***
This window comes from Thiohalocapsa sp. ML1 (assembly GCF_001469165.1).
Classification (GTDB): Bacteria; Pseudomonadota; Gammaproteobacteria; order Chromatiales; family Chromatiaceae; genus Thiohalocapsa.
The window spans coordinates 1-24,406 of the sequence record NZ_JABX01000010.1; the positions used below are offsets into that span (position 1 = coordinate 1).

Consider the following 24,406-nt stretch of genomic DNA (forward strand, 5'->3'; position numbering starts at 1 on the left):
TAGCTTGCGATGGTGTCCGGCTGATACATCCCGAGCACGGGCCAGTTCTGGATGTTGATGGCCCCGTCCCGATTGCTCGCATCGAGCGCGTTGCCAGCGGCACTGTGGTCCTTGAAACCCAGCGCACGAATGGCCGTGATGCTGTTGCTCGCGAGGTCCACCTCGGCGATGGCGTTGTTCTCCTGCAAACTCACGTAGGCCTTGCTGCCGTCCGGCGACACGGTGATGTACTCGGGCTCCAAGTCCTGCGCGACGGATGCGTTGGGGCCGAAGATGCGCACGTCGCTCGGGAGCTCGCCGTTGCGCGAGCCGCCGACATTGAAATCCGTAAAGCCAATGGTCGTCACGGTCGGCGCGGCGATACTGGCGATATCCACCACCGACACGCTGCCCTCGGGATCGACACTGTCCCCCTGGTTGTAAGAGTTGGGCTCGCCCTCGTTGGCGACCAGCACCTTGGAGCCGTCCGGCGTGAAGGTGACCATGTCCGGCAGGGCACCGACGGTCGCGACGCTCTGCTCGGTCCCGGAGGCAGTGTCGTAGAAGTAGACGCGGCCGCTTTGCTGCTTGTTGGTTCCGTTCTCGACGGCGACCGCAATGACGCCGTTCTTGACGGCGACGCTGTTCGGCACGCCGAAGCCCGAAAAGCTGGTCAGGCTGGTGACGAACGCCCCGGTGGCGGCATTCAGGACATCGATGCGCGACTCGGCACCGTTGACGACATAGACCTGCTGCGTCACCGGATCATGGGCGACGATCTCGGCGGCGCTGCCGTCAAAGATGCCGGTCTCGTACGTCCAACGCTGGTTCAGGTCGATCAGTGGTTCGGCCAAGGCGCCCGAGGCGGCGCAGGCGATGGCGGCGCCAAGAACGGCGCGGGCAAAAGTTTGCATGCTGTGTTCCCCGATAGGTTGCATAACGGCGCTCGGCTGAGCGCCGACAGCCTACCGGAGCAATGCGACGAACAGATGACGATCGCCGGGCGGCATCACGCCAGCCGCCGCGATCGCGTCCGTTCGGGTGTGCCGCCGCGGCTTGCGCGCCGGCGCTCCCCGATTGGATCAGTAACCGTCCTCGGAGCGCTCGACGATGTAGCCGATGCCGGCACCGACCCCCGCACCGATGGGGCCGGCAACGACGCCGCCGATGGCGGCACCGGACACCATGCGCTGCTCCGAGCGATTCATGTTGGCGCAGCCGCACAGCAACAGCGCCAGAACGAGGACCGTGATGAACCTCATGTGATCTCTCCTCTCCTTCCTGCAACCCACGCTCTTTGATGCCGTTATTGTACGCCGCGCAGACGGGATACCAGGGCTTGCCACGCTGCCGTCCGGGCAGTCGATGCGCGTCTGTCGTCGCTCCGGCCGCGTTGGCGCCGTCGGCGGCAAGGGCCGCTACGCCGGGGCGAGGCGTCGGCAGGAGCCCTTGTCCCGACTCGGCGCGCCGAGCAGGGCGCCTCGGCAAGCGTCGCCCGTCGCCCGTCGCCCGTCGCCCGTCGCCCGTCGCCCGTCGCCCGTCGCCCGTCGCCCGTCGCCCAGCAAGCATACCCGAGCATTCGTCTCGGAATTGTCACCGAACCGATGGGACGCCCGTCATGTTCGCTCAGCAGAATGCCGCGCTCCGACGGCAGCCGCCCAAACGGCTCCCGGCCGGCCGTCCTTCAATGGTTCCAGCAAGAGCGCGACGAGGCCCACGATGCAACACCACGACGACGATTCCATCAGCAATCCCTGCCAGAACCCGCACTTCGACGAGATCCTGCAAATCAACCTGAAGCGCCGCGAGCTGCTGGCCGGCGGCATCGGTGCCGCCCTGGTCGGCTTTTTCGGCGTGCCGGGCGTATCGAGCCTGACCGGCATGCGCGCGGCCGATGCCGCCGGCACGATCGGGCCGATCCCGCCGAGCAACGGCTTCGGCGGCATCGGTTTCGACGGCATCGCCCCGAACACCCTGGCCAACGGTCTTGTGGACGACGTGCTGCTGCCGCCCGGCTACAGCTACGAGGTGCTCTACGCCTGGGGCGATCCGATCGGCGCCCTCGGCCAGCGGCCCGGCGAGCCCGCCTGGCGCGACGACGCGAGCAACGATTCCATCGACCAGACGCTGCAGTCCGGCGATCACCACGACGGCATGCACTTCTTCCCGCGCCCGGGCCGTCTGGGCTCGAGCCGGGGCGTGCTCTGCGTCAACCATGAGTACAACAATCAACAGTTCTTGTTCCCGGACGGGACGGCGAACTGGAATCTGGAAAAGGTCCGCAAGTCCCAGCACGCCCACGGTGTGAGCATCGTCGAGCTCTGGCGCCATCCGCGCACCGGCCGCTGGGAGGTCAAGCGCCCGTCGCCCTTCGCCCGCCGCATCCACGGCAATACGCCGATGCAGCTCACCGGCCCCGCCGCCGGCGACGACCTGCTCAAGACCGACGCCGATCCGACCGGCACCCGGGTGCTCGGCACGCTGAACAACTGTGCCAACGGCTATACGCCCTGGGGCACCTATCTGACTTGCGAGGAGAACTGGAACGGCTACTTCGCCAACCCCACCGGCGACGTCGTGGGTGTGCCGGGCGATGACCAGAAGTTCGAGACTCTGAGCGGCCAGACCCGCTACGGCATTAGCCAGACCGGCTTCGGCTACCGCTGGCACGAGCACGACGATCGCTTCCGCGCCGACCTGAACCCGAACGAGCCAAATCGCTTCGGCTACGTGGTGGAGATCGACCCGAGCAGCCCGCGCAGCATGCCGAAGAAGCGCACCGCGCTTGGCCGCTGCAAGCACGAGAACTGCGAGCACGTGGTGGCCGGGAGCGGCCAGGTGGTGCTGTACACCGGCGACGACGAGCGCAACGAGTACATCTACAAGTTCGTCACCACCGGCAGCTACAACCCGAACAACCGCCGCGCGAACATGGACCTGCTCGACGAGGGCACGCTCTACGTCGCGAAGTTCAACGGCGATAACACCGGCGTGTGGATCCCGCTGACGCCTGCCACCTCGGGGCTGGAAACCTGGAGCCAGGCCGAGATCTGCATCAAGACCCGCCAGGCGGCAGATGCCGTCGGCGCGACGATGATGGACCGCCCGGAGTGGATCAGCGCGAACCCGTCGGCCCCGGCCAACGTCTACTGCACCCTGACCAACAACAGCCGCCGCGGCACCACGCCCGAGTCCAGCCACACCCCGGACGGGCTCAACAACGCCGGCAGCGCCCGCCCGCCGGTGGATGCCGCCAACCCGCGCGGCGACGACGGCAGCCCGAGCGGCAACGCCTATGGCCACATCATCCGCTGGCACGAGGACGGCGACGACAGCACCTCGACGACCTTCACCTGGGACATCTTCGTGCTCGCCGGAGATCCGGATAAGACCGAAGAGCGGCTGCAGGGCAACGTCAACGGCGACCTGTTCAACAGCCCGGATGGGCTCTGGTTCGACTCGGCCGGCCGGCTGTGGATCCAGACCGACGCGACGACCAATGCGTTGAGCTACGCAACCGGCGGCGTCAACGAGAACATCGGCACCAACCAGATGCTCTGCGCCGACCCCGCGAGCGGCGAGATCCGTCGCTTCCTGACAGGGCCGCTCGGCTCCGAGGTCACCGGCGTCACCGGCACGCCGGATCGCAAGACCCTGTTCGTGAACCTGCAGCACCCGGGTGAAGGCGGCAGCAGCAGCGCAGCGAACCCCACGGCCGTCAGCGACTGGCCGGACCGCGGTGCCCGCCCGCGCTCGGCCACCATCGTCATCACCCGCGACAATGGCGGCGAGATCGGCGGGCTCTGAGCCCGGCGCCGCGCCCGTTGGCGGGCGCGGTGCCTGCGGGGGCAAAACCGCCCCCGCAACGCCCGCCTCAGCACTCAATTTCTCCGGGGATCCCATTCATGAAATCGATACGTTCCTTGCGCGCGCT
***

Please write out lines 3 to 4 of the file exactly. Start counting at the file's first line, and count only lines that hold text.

The window spans coordinates 1-24,406 of the sequence record NZ_JABX01000010.1; the positions used below are offsets into that span (position 1 = coordinate 1).

Consider the following 24,406-nt stretch of genomic DNA (forward strand, 5'->3'; position numbering starts at 1 on the left):